FIRST AIRED: November 9, 2018

Nice work! Enjoy the show!


You’re busy. We get it.

Stay on top of the news with our Editor’s Picks newsletter.

US Edition
Intl. Edition
Unsubscribe at any time. One click, it’s gone.

Thanks for signing up!

We've got more news

Get our editor’s daily email summary of what’s going on in the world.

US Edition
Intl. Edition
Replay Program
More Info

COMING UP:Share Opener Variant 4



>> So much for sanctions on Iran, oil prices were expected to rise when the US embargoed sales by the nation. It isn't working out that way. Oil now in fair market territory instead, US bench mark prices down to around $60, off by a fifth since early October. A tense day of declines would mark their longest losing streak ever.
Worries about flagging growth the context, but Reuters commodity columnist John Kemp in London says other factors are at play.>> The first is that OPEC and its allies are increasing their production rates, and that's partly come in response to pressure from the White House. Secondly, US shale oil producers have been boosting their production enormously.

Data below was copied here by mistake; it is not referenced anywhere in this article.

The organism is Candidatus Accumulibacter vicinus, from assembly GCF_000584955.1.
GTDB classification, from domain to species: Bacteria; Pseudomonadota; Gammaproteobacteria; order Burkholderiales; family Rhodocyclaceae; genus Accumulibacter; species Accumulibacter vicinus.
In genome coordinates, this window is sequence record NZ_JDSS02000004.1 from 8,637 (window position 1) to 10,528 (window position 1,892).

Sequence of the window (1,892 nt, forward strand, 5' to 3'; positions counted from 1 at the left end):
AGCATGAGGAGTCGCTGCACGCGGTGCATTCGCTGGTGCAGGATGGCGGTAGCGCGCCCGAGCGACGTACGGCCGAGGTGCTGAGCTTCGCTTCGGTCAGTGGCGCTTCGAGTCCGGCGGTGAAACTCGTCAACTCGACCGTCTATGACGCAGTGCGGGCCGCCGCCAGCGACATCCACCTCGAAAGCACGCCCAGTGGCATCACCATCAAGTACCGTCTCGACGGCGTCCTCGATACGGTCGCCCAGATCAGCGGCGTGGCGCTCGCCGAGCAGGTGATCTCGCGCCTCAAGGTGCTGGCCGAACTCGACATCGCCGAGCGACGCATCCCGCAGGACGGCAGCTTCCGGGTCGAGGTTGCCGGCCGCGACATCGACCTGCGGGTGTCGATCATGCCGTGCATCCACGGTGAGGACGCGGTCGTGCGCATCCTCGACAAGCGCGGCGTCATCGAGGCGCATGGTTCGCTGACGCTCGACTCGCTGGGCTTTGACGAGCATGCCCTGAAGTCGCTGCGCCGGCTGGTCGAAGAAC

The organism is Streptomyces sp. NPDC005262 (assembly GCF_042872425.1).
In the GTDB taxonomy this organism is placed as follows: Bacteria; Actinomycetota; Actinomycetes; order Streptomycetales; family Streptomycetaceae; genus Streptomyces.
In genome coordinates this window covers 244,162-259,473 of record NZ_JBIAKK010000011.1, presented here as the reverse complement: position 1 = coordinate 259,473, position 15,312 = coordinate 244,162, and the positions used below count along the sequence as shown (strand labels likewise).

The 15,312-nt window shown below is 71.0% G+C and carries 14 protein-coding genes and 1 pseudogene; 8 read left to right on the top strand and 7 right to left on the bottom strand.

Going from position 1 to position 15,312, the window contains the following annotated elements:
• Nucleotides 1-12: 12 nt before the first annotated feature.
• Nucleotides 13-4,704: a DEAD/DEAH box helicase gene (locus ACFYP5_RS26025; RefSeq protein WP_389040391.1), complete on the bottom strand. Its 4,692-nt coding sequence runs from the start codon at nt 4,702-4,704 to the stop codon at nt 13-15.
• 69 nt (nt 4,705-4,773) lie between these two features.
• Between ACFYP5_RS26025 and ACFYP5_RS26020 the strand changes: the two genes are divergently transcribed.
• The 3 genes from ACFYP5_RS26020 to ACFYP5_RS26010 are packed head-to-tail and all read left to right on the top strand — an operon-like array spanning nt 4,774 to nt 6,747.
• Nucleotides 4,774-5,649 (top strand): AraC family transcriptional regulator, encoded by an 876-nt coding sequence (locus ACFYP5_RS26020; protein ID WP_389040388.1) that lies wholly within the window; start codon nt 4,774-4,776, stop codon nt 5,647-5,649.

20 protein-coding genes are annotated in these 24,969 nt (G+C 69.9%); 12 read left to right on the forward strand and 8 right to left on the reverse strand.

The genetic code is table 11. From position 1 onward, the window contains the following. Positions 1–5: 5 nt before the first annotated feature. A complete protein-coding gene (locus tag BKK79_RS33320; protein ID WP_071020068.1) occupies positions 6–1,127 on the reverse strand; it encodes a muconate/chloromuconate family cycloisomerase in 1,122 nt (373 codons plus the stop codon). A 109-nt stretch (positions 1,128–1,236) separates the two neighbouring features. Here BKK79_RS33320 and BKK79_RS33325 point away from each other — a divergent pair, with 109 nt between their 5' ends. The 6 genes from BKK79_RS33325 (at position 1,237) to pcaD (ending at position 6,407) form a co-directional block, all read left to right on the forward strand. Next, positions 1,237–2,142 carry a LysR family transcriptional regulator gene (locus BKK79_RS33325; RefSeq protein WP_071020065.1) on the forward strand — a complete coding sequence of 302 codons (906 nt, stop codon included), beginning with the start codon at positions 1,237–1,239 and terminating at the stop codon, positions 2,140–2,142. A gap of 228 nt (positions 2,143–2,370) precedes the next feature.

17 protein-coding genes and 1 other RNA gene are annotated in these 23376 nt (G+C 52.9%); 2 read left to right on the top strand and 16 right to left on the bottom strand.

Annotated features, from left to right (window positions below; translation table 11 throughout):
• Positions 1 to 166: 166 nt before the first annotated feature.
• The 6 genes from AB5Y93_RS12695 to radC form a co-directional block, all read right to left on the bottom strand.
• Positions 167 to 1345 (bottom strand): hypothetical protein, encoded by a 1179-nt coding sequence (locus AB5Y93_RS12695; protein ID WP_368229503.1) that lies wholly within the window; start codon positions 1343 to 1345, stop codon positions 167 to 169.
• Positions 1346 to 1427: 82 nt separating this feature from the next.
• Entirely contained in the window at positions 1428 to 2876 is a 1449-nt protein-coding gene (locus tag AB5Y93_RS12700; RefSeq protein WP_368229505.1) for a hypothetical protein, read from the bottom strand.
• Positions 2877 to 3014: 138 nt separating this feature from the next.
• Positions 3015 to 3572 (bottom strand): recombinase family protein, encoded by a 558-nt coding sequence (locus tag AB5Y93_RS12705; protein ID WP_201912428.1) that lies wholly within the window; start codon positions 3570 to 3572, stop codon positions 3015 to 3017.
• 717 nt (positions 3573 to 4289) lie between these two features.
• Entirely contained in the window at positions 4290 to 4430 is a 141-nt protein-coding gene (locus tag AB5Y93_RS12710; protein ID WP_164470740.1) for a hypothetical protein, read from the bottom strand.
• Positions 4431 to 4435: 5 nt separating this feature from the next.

Their production is up by 2 million barrels a day compared to the same period last year.>> The Iran sanctions are also full of holes.>>
> The Islamic Republic of Iran can sell it's oil today and will continue selling if God wills.>> In fact, Washington wells granting exemptions to Iran's biggest buyers.
China's National Petroleum Corp among those to say it's still taking Iranian crude. Industry analysts say shipments from the country could now run at 1.5 million barrels per day while exemptions last. That's down by about a half on the mid-2018 peak. But it's a long way from the US goal of zero barrels per day.